To keep on keeping on, if you have an interest in my obsession’s more extended critique of liberalism, get a hold of History and Illusion in Politics. (I certainly will.) Its thesis:
In ‘our’ time and place, that is, at the beginning of the twenty-first century in Western Europe (and in Europe’s ideological dependencies around the world), there are prevailing assumptions about politics and the good society which are no less firmly entrenched in our political life and thought for not always being explicitly expressed. One of the most important of these is an assumption that there is a single ideal model for thinking about politics. This model is the democratic liberal state with a capitalist economy, and a commitment to a set of human rights for its citizens. There are five distinct elements here – liberalism, democracy, the state, the capitalist economy, the doctrine of human rights – but in much contemporary thinking about politics it is tacitly assumed that these five items form a more or less natural, or at any rate minimally consistent and practically coherent, set. I want to suggest – and this is the main thesis of this book – that such an assumption is to a large extent an illusion. The conjunction of these five elements in contemporary Western societies was by no means virtually inevitable or even especially likely, but is rather the result of a highly contingent historical process. Furthermore, if the individual parts that compose this framework are considered carefully, some of them will show themselves to be highly confused or at best only very dubiously coherent, some are extremely implausible, and several can be seen to stand in relations of considerable tension with other elements in the set.
I should add that there are two reasons one shouldn’t dismiss Geuss as an outlier because his epistemic peers – mainstream, neo-scholastic political philosophers – disagree with him.
First, Geuss brings to philosophy an interest in and aptitude for history that most neo-scholastics do not share. Neo-scholastics overlook history because they think it irrelevant to their job, which is to test doctrines (regardless of their historical pedigree) against commonsense (regardless of its historical pedigree). Geuss (Alasdair McIntyre is another one – also anti-liberal) is a philosopher who (a) works “in the neighborhood of” neo-scholastic philosophy, but (b) thinks history is relevant to his job. Thus, when Geuss argues that modern liberalism is a highly contingent synthesis of disparate elements he does not disagree with neo-scholastic liberals, because they aren’t interested in the question.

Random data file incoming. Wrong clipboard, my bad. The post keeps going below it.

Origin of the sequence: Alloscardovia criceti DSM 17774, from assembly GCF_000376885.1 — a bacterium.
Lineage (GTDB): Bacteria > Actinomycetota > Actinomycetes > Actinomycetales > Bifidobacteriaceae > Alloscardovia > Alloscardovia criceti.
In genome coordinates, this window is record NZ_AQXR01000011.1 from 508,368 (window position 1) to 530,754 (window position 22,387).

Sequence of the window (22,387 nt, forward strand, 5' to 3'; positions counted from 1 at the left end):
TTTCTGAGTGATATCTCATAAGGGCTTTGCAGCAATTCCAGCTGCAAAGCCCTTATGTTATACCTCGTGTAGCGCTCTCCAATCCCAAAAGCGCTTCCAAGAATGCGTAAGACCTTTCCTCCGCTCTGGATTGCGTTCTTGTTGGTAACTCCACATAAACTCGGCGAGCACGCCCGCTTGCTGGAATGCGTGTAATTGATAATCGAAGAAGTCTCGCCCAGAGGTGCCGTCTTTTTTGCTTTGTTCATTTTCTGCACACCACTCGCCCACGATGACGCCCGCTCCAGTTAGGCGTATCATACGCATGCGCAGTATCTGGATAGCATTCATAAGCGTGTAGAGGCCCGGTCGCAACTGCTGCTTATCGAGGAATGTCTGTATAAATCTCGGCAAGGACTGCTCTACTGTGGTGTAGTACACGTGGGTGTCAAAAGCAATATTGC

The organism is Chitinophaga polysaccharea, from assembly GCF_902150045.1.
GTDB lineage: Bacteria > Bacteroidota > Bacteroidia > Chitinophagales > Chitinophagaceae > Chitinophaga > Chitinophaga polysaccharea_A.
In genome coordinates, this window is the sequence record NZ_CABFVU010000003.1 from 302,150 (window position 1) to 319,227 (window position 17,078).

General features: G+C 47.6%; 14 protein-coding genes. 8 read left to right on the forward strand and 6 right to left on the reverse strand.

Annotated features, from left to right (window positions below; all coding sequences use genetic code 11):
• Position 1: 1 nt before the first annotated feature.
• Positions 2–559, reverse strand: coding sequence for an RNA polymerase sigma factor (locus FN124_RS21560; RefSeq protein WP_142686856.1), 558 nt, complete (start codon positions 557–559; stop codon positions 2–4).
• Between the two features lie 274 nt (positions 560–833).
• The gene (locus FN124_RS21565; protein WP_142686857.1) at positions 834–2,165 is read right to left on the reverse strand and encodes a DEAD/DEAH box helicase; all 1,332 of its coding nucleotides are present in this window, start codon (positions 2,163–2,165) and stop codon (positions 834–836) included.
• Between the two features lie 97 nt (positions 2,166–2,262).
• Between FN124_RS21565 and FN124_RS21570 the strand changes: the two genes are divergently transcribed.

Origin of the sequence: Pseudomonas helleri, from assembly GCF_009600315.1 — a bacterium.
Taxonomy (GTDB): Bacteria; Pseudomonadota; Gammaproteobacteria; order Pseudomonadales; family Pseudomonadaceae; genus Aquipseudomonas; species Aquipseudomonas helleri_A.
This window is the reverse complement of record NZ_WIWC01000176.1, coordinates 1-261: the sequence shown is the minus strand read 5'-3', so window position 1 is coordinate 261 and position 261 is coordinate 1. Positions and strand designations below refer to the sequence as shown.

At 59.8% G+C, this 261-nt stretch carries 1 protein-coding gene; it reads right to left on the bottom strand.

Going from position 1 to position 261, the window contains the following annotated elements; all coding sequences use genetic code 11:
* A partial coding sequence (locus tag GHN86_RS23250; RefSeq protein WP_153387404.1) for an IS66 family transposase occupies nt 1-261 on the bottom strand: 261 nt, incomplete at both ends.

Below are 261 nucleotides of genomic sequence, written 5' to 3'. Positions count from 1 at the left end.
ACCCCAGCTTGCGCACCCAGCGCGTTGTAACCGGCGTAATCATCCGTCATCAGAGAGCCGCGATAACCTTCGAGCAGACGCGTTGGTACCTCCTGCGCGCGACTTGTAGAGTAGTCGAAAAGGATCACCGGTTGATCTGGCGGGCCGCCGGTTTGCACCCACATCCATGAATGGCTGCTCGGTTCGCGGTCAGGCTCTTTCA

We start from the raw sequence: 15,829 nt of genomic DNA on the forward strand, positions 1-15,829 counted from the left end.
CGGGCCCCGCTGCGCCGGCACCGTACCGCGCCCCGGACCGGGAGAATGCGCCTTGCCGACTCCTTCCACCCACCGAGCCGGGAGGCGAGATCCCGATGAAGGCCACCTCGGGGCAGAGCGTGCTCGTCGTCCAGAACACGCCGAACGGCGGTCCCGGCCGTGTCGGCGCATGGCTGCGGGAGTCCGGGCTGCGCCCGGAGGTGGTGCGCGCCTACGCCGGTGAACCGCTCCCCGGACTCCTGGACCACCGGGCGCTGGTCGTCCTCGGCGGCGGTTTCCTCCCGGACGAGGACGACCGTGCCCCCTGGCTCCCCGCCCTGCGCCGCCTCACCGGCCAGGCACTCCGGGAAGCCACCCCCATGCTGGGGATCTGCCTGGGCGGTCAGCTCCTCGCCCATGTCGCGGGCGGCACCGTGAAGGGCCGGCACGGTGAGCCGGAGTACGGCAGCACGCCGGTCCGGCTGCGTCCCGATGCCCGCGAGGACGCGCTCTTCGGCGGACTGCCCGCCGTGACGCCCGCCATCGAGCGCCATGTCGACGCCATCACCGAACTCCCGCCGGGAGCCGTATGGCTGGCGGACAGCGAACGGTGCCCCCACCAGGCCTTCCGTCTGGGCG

It is only when Geuss calls into doubt the coherence of modern liberalism that he comes into conflict with neo-scholastic liberals. But, and this is the second reason we should be wary of dismissing Geuss for reasons of epistemic peerage, he only comes into conflict with them obliquely. That is: his primary concern is not with liberalism as an academic construct, but with liberalism as it is in the world – with the values and presuppositions that form the background against which liberal political practicioners make sense of their work. Insofar as academic liberalism is a (revisionary) attempt to grasp the essence of, and justify, liberal institutions, Geuss’s critique suggests it is useless. If liberalism “out in the world” is a hopeless mess, then any revisionist attempt to justify it is likely, in point of fact, to justify something that’s divorced from anything resembling real world politics. That, indeed, is Geuss’s conclusion (expressed in his essay “Neither History nor Praxis” in the context of criticizing John Rawls’ reconstruction):
Rawls’s system, after all, is intricately elaborated and self-contained, and it also claims to embody a particularly well-grounded moral view of the world. Perhaps the pleasure in discussing such an aesthetically attractive and purportedly morally serious construction, and the associated sense of being part of an elite group of people who are both very clever and highly righteous, is a sufficient explanation of the omnipresence of the theory…The advocates of the theory…have no abiding interest in the state of the world outside universities and similiar agencies anyway, and hardly notice it.
This is Geuss’s oblique criticism of neo-scholastic liberalism. It is oblique because it does not call into question the internal coherence or correspondence with commonsense of the theory. It thus does not hold that the theory fails by the standards of neo-scholastic philosophy. (One of the reactions to Geuss from neo-scholastic philosophers has been: so what?) But if the theory doesn’t tell us anything about how to act in the actual political circumstances in which we find ourselves, then why care about it?